Lives Of Paralyzing 'Shame,' For Reasons Unexplained
It was frantic sex that earned Shame an NC-17 rating, but this arty drama is mostly slow and methodical. And thoroughly unsexy.
The lengthy opening shot, as painstakingly composed as a Caravaggio, shows a naked man who's perfectly still, and elegantly off center, amid impeccably rumpled blue sheets. Later, the guy's troubled sister, an aspiring lounge singer, performs a slinking version of "New York, New York" that seems to last about half an hour. And the film's keynote music is Bach as played by Glenn Gould, the notes lingering in the air like a death sentence.
In fact, Brandon (Michael Fassbender) and Sissy (Carey Mulligan) have been condemned to lethal lives. He's a sex addict; she's prone to self-mutilation. Yet director Steve McQueen's tidy design sense tends to trump the messiness of their plights.
McQueen studied art rather than film in school, and he has a taste for Old Master-style tableaux that recall the work of such fellow Brits as Peter Greenaway and Derek Jarman. This was evident in his previous feature, the stunning Hunger, which also starred Fassbender. But that movie differs from Shame in crucial ways.
Hunger told the story, obliquely but effectively, of IRA member Bobby Sands, who starved himself to death in a British prison. His life and motivation are well known, so McQueen didn't need to explain much, and his approach was more ritualistic than psychological. The movie balanced austere form with messy reality: It began with the IRA prisoners' "dirty protest," during which they coated their cells with their own excrement. Shame has some gamy moments, but nothing as fetid as that.
Also, the near-wordless Hunger featured one lengthy conversation, between Sands and a priest. The dialogue in that exchange, credited to McQueen and Irish playwright Enda Walsh, was sharper than anything in Shame, which was scripted by the director and Abi Morgan (Brick Lane, The Iron Lady).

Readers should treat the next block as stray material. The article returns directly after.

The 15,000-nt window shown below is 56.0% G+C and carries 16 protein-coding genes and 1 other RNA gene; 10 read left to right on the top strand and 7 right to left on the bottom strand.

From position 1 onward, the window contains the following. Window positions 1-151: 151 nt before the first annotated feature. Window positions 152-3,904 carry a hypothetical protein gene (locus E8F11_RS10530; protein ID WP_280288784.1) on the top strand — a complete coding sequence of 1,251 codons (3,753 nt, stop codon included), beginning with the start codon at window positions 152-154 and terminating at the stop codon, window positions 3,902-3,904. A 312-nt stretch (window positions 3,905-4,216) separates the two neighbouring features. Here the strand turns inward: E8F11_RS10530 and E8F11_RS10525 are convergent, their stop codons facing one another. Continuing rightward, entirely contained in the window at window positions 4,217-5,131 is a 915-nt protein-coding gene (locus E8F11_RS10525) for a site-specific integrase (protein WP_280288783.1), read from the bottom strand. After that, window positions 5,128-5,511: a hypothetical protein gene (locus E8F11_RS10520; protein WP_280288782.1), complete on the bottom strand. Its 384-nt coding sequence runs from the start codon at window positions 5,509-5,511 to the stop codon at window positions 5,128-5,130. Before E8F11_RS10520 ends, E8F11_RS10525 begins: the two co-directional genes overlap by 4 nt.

At least Brandon isn't a serial killer. A cold-eyed Manhattan executive who lives alone in an upscale but characterless apartment, he suggests American Psycho's protagonist. But his assaults on contemporary emptiness involve not murder but hookers, pornography, masturbation and casual sex, all pursued with a resolve that can only be called grim. Brandon doesn't hate women, and he even goes on a dinner date with a coworker (Nicole Beharie). Alas, an affair that begins with friendship just doesn't work for him.
The key to understanding Brandon's pathology, it initially seems, is Sissy. She's much more open — and openly pained — than her brother. Sissy tries to console Brandon by saying, "We're not bad people. We just come from a bad place." But Shame never reveals that place. Instead, it substitutes a dire act for the emotional breakthrough the story needs.
If it's ultimately disappointing, Shame is still a powerful experience, largely because of Fassbender and Mulligan. Portraying characters at opposite ends of the emotional scale, each is fearless and pitch-perfect. (In case their accents waver a little, we're informed that they spent part of their childhoods in Ireland.) If suave, slightly scary Brandon and bubbly but damaged Sissy resemble real people, the credit goes more to the actors than the script.
There's a logic to the movie's look, which combines blue-tinted modernity with Renaissance-painting formality (and which is rendered superbly by cinematographer Sean Bobbitt and editor Joe Walker, both Hunger veterans).
Like McQueen's previous film, Shame is a parable of martyrdom. This time, though, Fassbender plays a man who suffers for no known cause. If a movie is going to make lust look this miserable, it should at least explain why.
Copyright 2022 NPR. To see more, visit https://www.npr.org.